I do one week a month in New York, leaving my family at 7.00 am on a Monday, arrive in New York at lunchtime then return to Scotland at 7.00 am on the Friday or Saturday.
One of the key firm-wide strategic priorities is to have a great team with a winning culture. Historically, J.P. Morgan has done a good job of having very clearly-defined career paths and where we have done a good job is in building career paths and training strategies within the Glasgow hub.
It is my hope and my goal that everybody in the Glasgow Technology Centre really feels like they have the right mix of the skills they need to do their job today, but also an understanding of what they’ll need tomorrow. We’re building a disruptive technology training agenda and a few other pieces like that to improve that experience.
In the Glasgow location and more widely across J.P. Morgan Technology, you are seeing a more balanced view on how individual contributors can progress in the organisation.
We believe in attracting, retaining and developing the best and most diverse talent slate. We know that our long-term success depends on our employees and that is one of our primary values. We also have a strong push around protecting the firm and our customers, so we put a lot of work into cyber security and empowering as many of our employees as we can, ensuring that they have the right skill sets to keep that first and foremost.
The support we've received
We work very closely with the likes of our Scottish Enterprise account manager, Iain Hay and TalentScotland. I can’t say how thankful I am for the amount of support that we’ve had over the years.
Being able to understand and effectively navigate the different government bodies and departments to ensure positive partnerships has been a challenge; one that Scottish Enterprise has been able to provide invaluable guidance on.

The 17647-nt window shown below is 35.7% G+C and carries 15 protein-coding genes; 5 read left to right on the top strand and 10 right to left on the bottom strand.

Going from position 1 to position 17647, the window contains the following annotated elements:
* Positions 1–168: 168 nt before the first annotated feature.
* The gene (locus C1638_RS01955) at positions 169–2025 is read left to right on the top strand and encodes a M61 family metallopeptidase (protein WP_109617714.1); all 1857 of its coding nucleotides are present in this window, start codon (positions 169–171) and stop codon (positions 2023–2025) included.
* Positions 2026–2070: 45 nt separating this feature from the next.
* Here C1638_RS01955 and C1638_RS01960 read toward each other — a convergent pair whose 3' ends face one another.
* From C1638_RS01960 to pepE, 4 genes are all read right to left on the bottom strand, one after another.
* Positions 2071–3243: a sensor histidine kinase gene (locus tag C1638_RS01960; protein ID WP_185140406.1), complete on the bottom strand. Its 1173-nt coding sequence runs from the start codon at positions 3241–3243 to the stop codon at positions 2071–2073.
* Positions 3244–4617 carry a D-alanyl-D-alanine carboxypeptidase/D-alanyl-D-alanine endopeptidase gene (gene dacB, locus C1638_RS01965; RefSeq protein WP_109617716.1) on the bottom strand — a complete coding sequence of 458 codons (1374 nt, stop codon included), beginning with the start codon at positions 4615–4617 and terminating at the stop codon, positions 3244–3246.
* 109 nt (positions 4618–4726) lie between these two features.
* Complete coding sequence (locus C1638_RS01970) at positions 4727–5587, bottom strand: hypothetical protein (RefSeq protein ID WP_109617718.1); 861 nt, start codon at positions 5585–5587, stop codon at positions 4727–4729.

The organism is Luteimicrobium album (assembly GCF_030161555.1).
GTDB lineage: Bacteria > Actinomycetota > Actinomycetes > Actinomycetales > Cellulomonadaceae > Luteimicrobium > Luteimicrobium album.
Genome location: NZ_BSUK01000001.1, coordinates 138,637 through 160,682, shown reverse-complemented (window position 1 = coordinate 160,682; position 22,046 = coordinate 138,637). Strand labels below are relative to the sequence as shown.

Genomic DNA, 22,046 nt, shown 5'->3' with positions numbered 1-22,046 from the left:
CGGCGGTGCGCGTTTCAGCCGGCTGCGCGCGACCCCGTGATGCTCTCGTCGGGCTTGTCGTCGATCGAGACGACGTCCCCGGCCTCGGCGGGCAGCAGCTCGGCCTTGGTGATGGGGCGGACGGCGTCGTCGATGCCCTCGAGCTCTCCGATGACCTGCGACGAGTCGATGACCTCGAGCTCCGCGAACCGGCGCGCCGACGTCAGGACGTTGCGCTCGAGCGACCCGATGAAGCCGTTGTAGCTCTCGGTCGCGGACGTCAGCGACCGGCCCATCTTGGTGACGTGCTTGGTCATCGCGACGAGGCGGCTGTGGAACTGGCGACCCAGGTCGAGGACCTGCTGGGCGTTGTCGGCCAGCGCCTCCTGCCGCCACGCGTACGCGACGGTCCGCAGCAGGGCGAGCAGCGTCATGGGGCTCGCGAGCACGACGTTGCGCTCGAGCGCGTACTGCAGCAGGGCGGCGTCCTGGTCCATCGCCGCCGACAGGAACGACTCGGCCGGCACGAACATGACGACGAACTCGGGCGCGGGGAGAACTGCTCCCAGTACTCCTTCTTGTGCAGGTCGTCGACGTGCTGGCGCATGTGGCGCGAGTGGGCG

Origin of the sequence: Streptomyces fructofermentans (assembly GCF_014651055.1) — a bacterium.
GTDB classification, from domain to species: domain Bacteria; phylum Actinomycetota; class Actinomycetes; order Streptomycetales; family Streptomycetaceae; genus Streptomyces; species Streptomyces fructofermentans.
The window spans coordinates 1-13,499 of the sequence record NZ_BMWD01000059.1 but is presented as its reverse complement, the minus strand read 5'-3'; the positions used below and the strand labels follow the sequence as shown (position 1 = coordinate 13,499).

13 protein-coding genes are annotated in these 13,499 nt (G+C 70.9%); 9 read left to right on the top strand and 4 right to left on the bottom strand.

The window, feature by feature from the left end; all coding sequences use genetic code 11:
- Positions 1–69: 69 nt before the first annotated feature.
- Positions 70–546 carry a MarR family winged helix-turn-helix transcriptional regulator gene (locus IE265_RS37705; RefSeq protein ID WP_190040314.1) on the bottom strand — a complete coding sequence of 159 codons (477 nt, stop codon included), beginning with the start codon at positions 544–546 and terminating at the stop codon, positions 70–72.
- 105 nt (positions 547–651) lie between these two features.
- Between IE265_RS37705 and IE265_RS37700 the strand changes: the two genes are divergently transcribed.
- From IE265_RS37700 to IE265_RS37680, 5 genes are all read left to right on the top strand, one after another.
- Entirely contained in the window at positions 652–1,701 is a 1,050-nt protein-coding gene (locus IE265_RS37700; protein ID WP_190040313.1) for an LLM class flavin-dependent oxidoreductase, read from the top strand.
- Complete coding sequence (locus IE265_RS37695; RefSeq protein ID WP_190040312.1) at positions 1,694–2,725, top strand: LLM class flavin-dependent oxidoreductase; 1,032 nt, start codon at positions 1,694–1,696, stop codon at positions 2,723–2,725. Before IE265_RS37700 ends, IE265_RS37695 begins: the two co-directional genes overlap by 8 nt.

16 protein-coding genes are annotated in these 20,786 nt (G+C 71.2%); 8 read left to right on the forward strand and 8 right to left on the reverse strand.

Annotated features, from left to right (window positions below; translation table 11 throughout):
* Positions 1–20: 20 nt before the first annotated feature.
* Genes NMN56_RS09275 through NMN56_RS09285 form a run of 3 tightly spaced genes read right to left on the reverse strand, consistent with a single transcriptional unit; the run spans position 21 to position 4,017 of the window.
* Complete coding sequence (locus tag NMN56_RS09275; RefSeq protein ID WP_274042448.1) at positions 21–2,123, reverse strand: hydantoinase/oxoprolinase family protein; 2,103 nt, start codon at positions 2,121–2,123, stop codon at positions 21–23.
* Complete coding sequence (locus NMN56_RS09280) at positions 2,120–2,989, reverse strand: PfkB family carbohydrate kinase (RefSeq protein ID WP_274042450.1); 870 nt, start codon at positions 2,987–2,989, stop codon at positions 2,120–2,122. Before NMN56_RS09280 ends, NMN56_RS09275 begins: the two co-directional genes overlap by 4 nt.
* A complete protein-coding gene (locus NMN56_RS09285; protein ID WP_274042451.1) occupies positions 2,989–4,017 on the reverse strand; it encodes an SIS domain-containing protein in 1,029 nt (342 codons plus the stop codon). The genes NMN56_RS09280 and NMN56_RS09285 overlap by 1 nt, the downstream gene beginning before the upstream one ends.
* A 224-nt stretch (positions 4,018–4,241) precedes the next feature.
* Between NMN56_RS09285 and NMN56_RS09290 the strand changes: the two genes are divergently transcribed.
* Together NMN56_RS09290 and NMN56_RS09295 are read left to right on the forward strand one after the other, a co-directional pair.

In short, there’s been a whole myriad of help and support given which has helped us develop a strong recruitment strategy spanning pipeline talent to experienced hiring.
We exited 2015 with about 1,300 staff, and that staff is largely made up of two business units: asset management and the investment bank. But in the last few years, we’ve seen some new business units wanting to locate themselves in Scotland.
These include risk and finance technology, as well as what we call GTI (global technology infrastructure). By the close of the year, there will only be one J.P. Morgan business unit that doesn’t have a presence in Scotland: the consumer bank, because it’s very domestic-focused in the US.
Over the last 15 years we’ve achieved a great deal of success through our execution to allow us to grow to the size that we now are, but the talent pipeline is the most important thing in building the company going forward. As it stands just now, we are working very closely with Scottish Enterprise on a recruitment strategy and model which will allow us to sustain continued growth for the next few years.
At the end of 2014 we announced that we were going to continue our growth and aimed to recruit 500 people. With the right continued support, we hope to continue to go from strength to strength.
This year we’re hoping to take close to 75 interns and 100 graduates from the universities and our Tech Connect strategy to try and expand into more STEM subjects. Diversity has traditionally been a challenge in our sector, so we’ve also recently started working with the SMART STEM group in Scotland as well to see whether we can improve this.